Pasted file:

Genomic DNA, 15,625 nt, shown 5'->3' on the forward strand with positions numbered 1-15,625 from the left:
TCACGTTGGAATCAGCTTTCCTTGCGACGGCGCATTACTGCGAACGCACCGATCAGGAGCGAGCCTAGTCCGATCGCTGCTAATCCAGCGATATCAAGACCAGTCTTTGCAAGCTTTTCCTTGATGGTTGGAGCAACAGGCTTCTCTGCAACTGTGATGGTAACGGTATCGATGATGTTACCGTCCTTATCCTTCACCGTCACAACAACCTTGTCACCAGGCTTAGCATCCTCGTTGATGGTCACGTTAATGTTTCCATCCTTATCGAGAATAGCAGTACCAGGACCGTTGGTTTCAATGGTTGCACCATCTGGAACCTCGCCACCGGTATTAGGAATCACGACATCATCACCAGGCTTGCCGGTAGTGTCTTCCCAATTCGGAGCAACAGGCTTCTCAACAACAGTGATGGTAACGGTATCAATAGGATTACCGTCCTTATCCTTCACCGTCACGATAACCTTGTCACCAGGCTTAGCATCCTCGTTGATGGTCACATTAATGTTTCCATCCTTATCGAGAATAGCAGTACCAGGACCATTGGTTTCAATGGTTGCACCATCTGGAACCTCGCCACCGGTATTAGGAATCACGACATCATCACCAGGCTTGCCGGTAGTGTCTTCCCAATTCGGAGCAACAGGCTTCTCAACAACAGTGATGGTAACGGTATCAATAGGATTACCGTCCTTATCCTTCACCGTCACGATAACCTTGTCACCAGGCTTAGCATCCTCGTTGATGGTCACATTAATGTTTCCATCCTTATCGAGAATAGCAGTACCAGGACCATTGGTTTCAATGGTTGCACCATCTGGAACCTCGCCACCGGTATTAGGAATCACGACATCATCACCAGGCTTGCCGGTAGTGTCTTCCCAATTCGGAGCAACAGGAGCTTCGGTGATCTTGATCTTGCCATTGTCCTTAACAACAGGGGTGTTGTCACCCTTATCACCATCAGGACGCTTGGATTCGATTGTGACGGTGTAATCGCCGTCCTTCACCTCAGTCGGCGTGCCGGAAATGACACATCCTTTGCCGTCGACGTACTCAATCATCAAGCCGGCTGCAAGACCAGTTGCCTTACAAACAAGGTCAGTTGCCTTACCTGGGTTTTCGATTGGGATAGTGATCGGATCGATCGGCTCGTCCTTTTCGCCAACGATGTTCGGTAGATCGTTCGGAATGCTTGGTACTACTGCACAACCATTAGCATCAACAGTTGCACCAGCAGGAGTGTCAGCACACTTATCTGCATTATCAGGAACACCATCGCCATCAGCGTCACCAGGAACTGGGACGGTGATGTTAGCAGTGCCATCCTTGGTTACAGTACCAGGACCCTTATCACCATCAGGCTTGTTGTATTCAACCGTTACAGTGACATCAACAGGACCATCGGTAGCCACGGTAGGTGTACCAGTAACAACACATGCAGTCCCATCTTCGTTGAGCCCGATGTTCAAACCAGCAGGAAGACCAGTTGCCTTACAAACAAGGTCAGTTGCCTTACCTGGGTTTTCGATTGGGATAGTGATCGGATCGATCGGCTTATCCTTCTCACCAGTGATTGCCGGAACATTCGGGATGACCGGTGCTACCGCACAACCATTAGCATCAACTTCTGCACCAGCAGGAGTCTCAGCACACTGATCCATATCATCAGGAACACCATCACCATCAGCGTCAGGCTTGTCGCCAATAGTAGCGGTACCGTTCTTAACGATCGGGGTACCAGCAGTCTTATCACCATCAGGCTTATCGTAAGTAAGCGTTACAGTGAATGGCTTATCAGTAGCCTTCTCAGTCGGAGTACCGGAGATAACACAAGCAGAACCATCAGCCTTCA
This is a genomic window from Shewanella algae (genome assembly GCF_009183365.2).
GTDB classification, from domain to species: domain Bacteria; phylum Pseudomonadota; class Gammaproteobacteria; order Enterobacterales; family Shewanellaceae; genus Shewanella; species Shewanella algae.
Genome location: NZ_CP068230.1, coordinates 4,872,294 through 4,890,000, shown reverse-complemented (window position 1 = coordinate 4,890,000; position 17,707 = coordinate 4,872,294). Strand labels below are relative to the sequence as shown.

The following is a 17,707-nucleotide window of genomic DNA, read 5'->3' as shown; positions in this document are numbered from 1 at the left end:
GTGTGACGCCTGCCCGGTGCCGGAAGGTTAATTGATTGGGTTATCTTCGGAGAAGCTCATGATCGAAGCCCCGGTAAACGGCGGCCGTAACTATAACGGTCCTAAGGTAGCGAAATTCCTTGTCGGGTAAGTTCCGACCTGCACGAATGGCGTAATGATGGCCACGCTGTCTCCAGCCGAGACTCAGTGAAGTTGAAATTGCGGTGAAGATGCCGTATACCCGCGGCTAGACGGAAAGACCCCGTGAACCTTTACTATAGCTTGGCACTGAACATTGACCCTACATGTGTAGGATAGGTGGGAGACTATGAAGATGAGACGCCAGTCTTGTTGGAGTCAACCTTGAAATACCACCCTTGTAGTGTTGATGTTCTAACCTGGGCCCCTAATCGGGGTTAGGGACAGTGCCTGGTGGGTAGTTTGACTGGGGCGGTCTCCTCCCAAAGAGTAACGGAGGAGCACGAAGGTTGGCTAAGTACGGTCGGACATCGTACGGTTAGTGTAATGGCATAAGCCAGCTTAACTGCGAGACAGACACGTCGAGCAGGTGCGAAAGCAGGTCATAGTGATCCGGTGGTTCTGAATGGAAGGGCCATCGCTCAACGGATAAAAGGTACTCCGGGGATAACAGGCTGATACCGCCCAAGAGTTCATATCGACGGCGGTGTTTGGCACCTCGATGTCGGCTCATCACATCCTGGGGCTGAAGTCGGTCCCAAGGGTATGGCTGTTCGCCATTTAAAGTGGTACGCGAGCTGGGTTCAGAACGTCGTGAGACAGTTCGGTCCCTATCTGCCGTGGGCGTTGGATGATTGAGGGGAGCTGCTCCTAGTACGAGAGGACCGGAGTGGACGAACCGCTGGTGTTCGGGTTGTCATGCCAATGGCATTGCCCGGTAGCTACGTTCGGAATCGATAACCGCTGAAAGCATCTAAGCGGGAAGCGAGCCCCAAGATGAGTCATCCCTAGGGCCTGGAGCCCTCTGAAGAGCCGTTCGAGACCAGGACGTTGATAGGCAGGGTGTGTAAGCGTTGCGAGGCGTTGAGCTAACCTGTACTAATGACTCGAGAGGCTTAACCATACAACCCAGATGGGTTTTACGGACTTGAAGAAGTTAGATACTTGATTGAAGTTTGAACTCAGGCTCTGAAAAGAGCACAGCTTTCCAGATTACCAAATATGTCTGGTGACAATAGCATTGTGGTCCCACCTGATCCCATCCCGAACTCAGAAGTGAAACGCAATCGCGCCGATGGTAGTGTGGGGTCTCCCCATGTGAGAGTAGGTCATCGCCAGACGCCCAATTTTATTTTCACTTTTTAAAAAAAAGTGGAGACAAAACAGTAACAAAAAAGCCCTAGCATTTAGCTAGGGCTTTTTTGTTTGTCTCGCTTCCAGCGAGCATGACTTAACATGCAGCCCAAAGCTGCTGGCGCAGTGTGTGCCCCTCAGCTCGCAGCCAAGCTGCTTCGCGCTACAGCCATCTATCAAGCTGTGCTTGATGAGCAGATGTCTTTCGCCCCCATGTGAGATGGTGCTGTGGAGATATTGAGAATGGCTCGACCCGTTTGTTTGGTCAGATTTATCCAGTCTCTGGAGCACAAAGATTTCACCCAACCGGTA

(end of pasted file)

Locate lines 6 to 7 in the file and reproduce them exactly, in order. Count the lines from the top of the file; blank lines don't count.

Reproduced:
The following is a 17,707-nucleotide window of genomic DNA, read 5'->3' as shown; positions in this document are numbered from 1 at the left end:
GTGTGACGCCTGCCCGGTGCCGGAAGGTTAATTGATTGGGTTATCTTCGGAGAAGCTCATGATCGAAGCCCCGGTAAACGGCGGCCGTAACTATAACGGTCCTAAGGTAGCGAAATTCCTTGTCGGGTAAGTTCCGACCTGCACGAATGGCGTAATGATGGCCACGCTGTCTCCAGCCGAGACTCAGTGAAGTTGAAATTGCGGTGAAGATGCCGTATACCCGCGGCTAGACGGAAAGACCCCGTGAACCTTTACTATAGCTTGGCACTGAACATTGACCCTACATGTGTAGGATAGGTGGGAGACTATGAAGATGAGACGCCAGTCTTGTTGGAGTCAACCTTGAAATACCACCCTTGTAGTGTTGATGTTCTAACCTGGGCCCCTAATCGGGGTTAGGGACAGTGCCTGGTGGGTAGTTTGACTGGGGCGGTCTCCTCCCAAAGAGTAACGGAGGAGCACGAAGGTTGGCTAAGTACGGTCGGACATCGTACGGTTAGTGTAATGGCATAAGCCAGCTTAACTGCGAGACAGACACGTCGAGCAGGTGCGAAAGCAGGTCATAGTGATCCGGTGGTTCTGAATGGAAGGGCCATCGCTCAACGGATAAAAGGTACTCCGGGGATAACAGGCTGATACCGCCCAAGAGTTCATATCGACGGCGGTGTTTGGCACCTCGATGTCGGCTCATCACATCCTGGGGCTGAAGTCGGTCCCAAGGGTATGGCTGTTCGCCATTTAAAGTGGTACGCGAGCTGGGTTCAGAACGTCGTGAGACAGTTCGGTCCCTATCTGCCGTGGGCGTTGGATGATTGAGGGGAGCTGCTCCTAGTACGAGAGGACCGGAGTGGACGAACCGCTGGTGTTCGGGTTGTCATGCCAATGGCATTGCCCGGTAGCTACGTTCGGAATCGATAACCGCTGAAAGCATCTAAGCGGGAAGCGAGCCCCAAGATGAGTCATCCCTAGGGCCTGGAGCCCTCTGAAGAGCCGTTCGAGACCAGGACGTTGATAGGCAGGGTGTGTAAGCGTTGCGAGGCGTTGAGCTAACCTGTACTAATGACTCGAGAGGCTTAACCATACAACCCAGATGGGTTTTACGGACTTGAAGAAGTTAGATACTTGATTGAAGTTTGAACTCAGGCTCTGAAAAGAGCACAGCTTTCCAGATTACCAAATATGTCTGGTGACAATAGCATTGTGGTCCCACCTGATCCCATCCCGAACTCAGAAGTGAAACGCAATCGCGCCGATGGTAGTGTGGGGTCTCCCCATGTGAGAGTAGGTCATCGCCAGACGCCCAATTTTATTTTCACTTTTTAAAAAAAAGTGGAGACAAAACAGTAACAAAAAAGCCCTAGCATTTAGCTAGGGCTTTTTTGTTTGTCTCGCTTCCAGCGAGCATGACTTAACATGCAGCCCAAAGCTGCTGGCGCAGTGTGTGCCCCTCAGCTCGCAGCCAAGCTGCTTCGCGCTACAGCCATCTATCAAGCTGTGCTTGATGAGCAGATGTCTTTCGCCCCCATGTGAGATGGTGCTGTGGAGATATTGAGAATGGCTCGACCCGTTTGTTTGGTCAGATTTATCCAGTCTCTGGAGCACAAAGATTTCACCCAACCGGTA